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Lord Kingsland: My Lords, I hope that the Minister will forgive two speakers rising from the Front Bench. The main reason that I do so is to apologise to him for tabling two manuscript amendments: Amendments Nos. 27A and 158A. I take full responsibility for the fact that they are late. I do not know whether the Minister is in a position to respond to them. I see that the noble Lord is nodding. I thank him for preparing himself so swiftly for the coming ordeal.

I spoke to Amendment No. 27A during the Committee stage. In reply, the noble Lord, Lord McIntosh of Haringey, stated that the Government did not propose to add any new category of appealable decisions, save category (m), which concerned decisions not to grant interim measures under Section 35.

The noble Lord continued that the other proposed additions were not appropriate as they would extend the category of appealable decisions to intermediate or investigatory steps taken by the OFT. The noble Lord further added that parties at the stage of intermediary investigatory steps could still use judicial review, which, I entirely accept, carries with it the possibility of quashing interim measures.

In the course of my speech supporting this amendment in Committee, I relied heavily on a recent case of the Competition Appeal Tribunal called Bettercare. The Minister will be relieved to know that I do not intend to take your Lordships through the details of that case again. I shall make only one additional observation.

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If one takes, for example, our proposed paragraph (l)—a category which refers to a decision by the OFT not to investigate a complaint under Chapters I or II—and compares it with an investigation started by the OFT but terminated because, for one reason or another, there are no good grounds to continue it, then that comparison, in my submission, is a distinction without a difference. In both cases, the OFT is deciding not to continue to investigate a matter. The only difference is that one decision is made in the course of an investigation and the other is made not to make the investigation at all. I believe it is difficult to see why, in making those decisions, the criteria of the OFT should differ. If my analysis about that is correct, it seems to me curious that in one case a person has a right to a full appeal to the Competition Appeal Tribunal but, in the other, only to judicial review in the High Court.

I would add that it was my impression that, under this legislation, the Government were striving to find some unifying judicial themes in dealing with competition law. That, in turn, suggests to me that the Government should, so far as possible, concentrate litigation in one place rather than two.

There is a second manuscript amendment in this group—Amendment No. 158A—which concerns delay by the Office of Fair Trading. If there is delay by the OFT in any investigation that it undertakes from time to time under Chapters I or II, the only way that a person under investigation can respond to that situation is to make an application to the High Court. This amendment seeks to enable an approach to be made to the Competition Appeal Tribunal in order both that the OFT can be reminded that it has been considering a matter for some while and that the Competition Appeal Tribunal can be empowered to give directions to the Office of Fair Trading to expedite the investigation.

Again, I recognise that the Minister has had very little time to consider this matter, and I shall understand if he wants to defer a response until Third Reading. However, if he has something to say on it, I shall of course be very grateful to hear him.

Once again, I apologise to the Minister for the fact that these amendments are in manuscript.

6.15 p.m.

Lord Borrie: My Lords, I am among those who have only just seen these manuscript amendments. It may be due to my own inadequacy that I cannot understand why they are coupled with Amendment No. 24, which relates to Clause 11. They seem to deal with entirely different matters. Perhaps there has been a slip-up somewhere. I do not know whether I am the only person who has had that difficulty.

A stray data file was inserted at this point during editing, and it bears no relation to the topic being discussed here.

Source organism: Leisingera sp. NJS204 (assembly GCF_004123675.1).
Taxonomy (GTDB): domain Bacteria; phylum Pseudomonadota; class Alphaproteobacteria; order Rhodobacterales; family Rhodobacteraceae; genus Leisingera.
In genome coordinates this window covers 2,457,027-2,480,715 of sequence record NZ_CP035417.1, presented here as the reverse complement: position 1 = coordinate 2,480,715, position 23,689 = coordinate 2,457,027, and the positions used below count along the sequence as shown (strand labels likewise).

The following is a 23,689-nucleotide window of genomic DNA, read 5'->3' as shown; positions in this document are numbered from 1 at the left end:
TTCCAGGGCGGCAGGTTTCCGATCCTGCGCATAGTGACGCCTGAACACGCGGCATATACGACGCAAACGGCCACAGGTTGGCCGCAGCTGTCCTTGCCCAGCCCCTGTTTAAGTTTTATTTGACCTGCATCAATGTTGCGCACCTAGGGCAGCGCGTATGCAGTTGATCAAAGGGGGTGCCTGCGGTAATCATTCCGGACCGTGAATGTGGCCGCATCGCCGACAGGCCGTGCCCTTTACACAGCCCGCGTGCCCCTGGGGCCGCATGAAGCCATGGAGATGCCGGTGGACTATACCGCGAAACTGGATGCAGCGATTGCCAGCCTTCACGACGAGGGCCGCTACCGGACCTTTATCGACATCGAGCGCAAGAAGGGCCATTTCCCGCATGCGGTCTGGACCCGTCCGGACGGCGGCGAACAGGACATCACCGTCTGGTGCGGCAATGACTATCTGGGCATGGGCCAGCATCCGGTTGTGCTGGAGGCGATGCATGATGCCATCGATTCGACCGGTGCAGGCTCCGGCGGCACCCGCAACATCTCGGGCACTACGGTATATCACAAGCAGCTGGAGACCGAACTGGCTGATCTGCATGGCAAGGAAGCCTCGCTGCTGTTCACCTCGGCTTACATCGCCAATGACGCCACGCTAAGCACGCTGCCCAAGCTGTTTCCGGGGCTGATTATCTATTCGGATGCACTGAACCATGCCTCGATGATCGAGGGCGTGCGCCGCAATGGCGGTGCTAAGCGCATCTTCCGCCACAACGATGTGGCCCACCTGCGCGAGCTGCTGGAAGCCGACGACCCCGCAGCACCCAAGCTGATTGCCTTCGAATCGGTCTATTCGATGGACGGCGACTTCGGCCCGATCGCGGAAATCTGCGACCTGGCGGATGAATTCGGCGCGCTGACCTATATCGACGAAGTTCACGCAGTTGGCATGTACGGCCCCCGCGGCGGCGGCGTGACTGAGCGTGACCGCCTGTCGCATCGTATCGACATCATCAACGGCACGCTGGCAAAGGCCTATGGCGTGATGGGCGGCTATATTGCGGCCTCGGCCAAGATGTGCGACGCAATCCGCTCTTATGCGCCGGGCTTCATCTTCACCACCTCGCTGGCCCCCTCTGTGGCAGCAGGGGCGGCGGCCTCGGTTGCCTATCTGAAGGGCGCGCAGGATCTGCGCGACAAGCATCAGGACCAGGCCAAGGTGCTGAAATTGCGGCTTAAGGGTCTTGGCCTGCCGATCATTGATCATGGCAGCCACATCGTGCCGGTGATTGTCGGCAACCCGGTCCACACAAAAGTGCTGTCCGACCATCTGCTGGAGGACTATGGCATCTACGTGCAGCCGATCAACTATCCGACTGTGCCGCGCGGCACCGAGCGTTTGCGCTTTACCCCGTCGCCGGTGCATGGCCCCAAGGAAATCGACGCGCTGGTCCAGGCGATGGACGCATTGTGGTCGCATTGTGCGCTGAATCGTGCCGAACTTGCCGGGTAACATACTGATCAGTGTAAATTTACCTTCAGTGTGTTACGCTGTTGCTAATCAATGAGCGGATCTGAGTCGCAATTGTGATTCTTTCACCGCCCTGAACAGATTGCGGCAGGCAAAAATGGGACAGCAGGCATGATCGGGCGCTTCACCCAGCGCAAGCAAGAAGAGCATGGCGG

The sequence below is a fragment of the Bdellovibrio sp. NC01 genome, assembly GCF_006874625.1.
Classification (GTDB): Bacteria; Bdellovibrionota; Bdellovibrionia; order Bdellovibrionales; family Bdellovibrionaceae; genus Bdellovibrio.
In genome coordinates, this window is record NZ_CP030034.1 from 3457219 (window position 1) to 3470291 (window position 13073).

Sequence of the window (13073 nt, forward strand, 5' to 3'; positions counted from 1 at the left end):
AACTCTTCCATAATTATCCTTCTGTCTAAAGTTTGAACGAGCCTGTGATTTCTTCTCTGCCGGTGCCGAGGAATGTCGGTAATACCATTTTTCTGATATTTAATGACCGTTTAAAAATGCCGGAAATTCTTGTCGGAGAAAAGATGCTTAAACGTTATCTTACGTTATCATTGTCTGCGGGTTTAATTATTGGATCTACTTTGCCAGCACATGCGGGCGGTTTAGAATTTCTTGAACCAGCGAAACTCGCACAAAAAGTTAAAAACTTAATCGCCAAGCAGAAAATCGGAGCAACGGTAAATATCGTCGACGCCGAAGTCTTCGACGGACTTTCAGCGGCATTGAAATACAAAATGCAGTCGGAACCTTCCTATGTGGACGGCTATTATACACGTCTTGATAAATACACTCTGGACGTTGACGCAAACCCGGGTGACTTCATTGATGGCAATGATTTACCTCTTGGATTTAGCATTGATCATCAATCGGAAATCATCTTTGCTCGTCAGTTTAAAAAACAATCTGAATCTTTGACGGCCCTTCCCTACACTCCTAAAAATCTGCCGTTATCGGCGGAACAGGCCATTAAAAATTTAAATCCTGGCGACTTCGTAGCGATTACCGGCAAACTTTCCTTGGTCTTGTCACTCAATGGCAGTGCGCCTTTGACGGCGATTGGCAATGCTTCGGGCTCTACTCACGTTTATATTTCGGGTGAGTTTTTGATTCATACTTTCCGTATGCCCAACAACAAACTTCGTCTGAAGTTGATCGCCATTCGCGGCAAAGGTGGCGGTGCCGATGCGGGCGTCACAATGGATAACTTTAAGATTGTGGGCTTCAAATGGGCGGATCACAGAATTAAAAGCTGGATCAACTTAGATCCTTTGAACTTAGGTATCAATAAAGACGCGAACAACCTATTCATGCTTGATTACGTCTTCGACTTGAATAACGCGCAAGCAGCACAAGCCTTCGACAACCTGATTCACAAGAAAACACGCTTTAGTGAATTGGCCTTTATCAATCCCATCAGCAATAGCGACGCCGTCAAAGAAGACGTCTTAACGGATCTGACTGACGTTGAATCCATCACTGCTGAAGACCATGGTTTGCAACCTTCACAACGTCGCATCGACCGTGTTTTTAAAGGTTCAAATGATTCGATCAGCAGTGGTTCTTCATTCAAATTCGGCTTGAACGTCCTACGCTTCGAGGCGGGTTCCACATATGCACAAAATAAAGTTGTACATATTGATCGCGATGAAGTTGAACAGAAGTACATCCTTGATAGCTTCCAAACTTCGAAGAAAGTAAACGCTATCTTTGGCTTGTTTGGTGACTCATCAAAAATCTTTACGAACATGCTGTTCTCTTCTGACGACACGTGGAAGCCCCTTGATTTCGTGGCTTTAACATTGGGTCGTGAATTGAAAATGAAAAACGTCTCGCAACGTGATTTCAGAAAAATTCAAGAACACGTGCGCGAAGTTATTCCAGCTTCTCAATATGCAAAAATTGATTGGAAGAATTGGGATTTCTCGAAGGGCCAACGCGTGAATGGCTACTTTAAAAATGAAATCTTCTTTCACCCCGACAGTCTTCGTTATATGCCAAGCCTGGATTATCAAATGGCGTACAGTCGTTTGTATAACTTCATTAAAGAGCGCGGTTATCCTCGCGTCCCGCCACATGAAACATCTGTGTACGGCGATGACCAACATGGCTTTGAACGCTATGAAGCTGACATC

However, I want to speak to Amendment No. 24. It is somewhat similar to amendments that we discussed in Committee and, indeed, is somewhat less extreme than one proposed by the noble Lord, Lord Sharman, at that stage. But there was an interesting division on the Liberal Democrat Benches. For some reason, several noble Lords on those Benches have deserted us

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at this moment. But I noticed that, in relation to the similar amendment moved by his colleague, one other member of the Liberal Democrat team—the noble Lord, Lord Phillips of Sudbury—said that it would put a torpedo under Clause 11 if it were passed.

To my mind, that is an appropriate phrase because, if this amendment were carried, it would seriously inhibit the work of consumer bodies, which are meant to promote super-complaints and which must be designated—no doubt after careful consideration by the Secretary of State. According to my knowledge of consumer bodies, it is very unlikely that they are rolling in money and are able easily to manage to pay the type of costs that might be envisaged by the amendment.

Surely the whole point of Clause 11 is that such bodies have special expertise. They are given a remit in Clause 11 to assist the public interest in bringing forward complaints that deserve closer investigation. It would seem a great pity to hobble that work by the proposed costs deterrent provided by the amendment.

I remind your Lordships that the guidance that will come from the Office of Fair Trading will ensure—indeed, it will insist—that super-complainants present a reasoned case. That, surely, is sufficient to dispel any notion that vexatious complaints will arise which would be a thorough nuisance and cause a cost problem to the businesses or undertakings concerned.

Lord Sainsbury of Turville: My Lords, I shall speak to Amendment No. 25, which is also in this group. This amendment would make it a requirement for the Secretary of State to publish criteria which bodies would have to meet in order to be designated as super-complainants. It has always been the Government's intention to publish those criteria, and the amendment responds to a similar one tabled by the noble Lords, Lord Razzall and Lord Sharman, in Committee, which I agreed to consider.

We shall consult fully on the criteria after the Bill has received Royal Assent. I have written to the noble Lord, Lord Kingsland, and others with copies of the latest draft of the criteria, which I hope they have found helpful.